Muslims have been taking care of Kolkata’s historic Beth El Synagogue for much of its 161 years. It’s a story of co-existence and co-operation that locals say captures India’s spirit, especially at a time when religious tensions grip many parts of the globe.
The current caretaker, a Muslim man named Gurfan, inherited the role from his father, who tended to the house of worship for more than four decades. During that time, he watched the Jewish population in the city dwindle from a high of several thousand strong to just a few dozen. Yet the caretakers remained dedicated to the sacred site.
The synagogue was recently refurbished and celebrated as part of an event attended by the handful of Jews there, as well as many non-Jewish well-wishers, including mostly Muslim students from the Jewish Girls School Kolkata, founded in 1881. Since the 1960s, however, it has been been catering to a mostly non-Jewish student body.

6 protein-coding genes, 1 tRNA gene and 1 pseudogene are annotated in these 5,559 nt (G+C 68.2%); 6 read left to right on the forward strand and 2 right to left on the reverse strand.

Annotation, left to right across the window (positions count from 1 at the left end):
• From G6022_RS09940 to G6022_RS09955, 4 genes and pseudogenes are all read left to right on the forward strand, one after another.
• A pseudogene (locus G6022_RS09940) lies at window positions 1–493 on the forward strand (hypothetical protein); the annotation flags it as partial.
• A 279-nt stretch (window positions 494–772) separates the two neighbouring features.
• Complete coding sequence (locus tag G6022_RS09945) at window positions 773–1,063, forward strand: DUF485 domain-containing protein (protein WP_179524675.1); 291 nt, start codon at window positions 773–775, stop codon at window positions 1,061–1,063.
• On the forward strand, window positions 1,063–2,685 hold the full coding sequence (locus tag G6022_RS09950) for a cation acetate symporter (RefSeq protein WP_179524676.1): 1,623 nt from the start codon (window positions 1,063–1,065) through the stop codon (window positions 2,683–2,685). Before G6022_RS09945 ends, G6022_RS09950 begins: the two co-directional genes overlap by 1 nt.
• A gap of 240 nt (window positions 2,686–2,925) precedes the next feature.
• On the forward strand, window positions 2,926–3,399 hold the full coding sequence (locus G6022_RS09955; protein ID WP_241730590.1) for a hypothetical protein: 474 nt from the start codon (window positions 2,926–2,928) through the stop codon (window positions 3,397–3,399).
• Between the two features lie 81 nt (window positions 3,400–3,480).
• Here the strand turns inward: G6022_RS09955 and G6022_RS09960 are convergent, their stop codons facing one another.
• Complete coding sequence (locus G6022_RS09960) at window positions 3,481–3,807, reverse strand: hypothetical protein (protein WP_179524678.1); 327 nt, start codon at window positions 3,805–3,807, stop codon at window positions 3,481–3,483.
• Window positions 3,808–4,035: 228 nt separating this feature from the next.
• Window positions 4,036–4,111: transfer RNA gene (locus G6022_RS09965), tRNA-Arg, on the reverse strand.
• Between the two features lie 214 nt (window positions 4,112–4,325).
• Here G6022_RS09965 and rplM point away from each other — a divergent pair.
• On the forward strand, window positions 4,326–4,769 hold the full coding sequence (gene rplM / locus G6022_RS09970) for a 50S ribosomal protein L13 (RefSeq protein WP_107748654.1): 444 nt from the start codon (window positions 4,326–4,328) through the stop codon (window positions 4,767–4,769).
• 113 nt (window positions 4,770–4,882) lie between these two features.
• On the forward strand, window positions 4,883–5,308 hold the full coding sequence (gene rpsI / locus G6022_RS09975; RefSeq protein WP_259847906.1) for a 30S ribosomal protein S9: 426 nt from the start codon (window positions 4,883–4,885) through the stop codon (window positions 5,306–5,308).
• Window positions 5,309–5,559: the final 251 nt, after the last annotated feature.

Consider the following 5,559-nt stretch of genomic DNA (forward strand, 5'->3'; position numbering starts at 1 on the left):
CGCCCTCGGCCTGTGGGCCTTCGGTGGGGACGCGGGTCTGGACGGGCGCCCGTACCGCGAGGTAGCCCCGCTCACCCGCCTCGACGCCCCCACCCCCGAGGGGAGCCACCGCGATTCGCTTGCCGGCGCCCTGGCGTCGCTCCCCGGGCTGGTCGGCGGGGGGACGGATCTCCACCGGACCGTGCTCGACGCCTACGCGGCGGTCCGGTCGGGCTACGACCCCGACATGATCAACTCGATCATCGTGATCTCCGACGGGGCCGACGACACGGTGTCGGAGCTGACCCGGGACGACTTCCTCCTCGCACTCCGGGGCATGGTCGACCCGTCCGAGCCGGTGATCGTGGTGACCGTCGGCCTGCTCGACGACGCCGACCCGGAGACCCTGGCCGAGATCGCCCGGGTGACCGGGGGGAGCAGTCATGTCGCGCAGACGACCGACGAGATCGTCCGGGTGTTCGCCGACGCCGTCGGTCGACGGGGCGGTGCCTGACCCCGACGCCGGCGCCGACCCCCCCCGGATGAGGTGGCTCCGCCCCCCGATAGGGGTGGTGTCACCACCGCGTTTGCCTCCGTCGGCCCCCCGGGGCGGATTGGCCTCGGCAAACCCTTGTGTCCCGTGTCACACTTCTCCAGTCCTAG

The rabbi of the synagogue, Rabbi Tzvi Rivkin, co-director of Chabad-Lubavitch of Bangalore some 1,200 miles away, told Chabad.org: “It is fitting that the children of Abraham—Jews and Muslims—have found common ground in a holy religious place.”